Upper Herodium consists of a ca. 98 ft (30 m) high cylinder formed by two concentric walls (11 ft [3.4 m] apart) with an outer diameter of ca. 205 ft (63 m). When Herod started building Herodium, he had probably already experimented with circular structures, as can be seen in the ca. 108 ft (33 m) wide, so-called opus reticulatum (small, square blocks arranged in a diamond pattern) building in Jerusalem (an older mausoleum), though little is known about it and its exact date is uncertain. So far as we can see, Herodium has no real parallel on which it could have been modeled, although the circular structure on Nemrud Dag in Commagene was built at roughly the same time, and Augustus would later choose the same circular form for his own mausoleum.

The drum-like fortress was put onto a natural hill ca. 2,460 ft (750 m) above sea level, first probably accessed only by a simple winding path that may originally have led up to a small fortification built earlier by Herod to lay claim to the hill. This fort was entirely covered by the new circular structure. The cylinder, presently entirely concealed inside the hill, originally stood free for the first 20 years. It comprised seven stories, the lowest two of which had strong barrel vaults serving as storage rooms, while the five above them (three of which were found in situ) had flat ceilings. Included in the original phase were a number of large cisterns and a feature that must have formed the spectacular impression of the hill: a steep glacis made of well-dressed ashlars to hold the immense amount of artificial fill in place. Unfortunately, large parts of this glacis were later robbed.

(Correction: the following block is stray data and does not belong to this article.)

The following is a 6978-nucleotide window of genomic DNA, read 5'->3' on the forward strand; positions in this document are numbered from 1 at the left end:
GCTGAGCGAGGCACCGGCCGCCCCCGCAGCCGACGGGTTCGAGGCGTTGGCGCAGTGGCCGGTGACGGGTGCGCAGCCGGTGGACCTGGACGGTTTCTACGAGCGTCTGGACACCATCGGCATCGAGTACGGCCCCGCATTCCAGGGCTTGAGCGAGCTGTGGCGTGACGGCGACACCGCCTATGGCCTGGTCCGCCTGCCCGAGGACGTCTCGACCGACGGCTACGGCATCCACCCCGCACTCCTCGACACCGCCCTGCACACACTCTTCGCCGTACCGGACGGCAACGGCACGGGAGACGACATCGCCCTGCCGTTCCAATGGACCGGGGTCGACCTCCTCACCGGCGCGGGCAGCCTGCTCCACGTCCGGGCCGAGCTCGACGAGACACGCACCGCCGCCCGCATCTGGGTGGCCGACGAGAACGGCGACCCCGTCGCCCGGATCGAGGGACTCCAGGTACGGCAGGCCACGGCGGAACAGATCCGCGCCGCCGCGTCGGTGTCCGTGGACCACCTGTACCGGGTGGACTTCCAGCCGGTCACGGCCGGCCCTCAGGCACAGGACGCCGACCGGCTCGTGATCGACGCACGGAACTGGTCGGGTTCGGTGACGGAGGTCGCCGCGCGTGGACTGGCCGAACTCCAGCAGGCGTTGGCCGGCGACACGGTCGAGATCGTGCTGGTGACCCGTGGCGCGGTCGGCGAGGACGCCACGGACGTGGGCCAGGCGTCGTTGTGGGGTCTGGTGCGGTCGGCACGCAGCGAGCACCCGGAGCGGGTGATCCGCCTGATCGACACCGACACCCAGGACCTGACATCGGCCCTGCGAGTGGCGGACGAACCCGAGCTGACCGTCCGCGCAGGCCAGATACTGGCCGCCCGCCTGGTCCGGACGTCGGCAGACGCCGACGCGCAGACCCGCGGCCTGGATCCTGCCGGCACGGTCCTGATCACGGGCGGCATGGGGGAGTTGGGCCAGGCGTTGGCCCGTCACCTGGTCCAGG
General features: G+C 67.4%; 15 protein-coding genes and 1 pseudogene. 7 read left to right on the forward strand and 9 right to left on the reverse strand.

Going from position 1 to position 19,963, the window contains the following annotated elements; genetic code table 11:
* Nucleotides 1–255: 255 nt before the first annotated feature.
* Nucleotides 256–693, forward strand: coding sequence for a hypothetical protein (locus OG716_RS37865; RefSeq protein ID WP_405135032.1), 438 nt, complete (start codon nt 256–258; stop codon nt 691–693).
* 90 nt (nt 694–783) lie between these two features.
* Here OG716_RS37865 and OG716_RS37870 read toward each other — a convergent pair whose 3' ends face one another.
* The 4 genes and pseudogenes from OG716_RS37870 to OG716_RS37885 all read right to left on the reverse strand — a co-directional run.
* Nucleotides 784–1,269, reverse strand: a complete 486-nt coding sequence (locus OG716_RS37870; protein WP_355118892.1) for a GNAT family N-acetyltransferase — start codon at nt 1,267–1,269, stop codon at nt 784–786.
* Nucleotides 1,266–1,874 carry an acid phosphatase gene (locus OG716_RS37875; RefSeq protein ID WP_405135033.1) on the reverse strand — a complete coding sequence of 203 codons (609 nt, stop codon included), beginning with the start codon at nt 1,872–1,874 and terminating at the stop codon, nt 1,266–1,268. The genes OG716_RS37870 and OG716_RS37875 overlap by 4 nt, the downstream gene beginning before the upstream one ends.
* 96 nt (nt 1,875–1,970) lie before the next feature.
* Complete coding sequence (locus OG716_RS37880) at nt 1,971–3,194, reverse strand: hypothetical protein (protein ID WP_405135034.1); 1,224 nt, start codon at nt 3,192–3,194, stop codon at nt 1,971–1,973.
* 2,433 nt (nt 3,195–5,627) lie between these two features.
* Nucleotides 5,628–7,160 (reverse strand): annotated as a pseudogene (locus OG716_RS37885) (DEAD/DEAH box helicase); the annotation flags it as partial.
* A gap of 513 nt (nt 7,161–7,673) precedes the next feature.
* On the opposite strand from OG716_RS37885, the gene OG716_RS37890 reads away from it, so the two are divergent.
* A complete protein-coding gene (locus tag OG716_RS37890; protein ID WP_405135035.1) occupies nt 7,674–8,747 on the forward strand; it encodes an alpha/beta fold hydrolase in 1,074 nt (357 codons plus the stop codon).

Not long after construction, a 20 ft (6.1 m) wide, steep flight of steps was built, leaning against the glacis and running straight up the hill from northeast (the direction of Jerusalem). After at least 197 ft (60 m), the stairs ended at an artificial tunnel with vaulted roof through which the access way continued until it reached the interior of the fortress. This structure has aptly been called the “royal ascent” (Netzer et al., 2010, pp. 102–103).

On the north, south, and west sides of the hill top semicircular towers were attached to the outer cylinder wall but probably did not rise above the edge of the ring wall. Each of the towers was hollow and divided into four stories, which housed a number of rooms, probably forming apartments. In the east, however, a massive circular tower of ca. 52.5 ft (16 m) diameter with a solid base interrupted the cylinder and rose high above the fortress ring, providing a spectacular view across the Judean desert. The basement of this tower housed a cistern; another five stories followed above it and held “royal chambers” paralleling Jerusalem’s Phasael, Hippicus, and Mariamne towers next to Herod’s main palace (Josephus, B.J. 5.163–175). Although relatively small, this circular “tower loft” resembles other royal mansions: it is secluded and enjoys a spectacular view and a pleasant breeze just like the Promontory Palace in Caesarea and the Northern Palace in Masada. Moreover, there may even have been space for a lookout with a guard and signal station, adding some military use to all the luxury.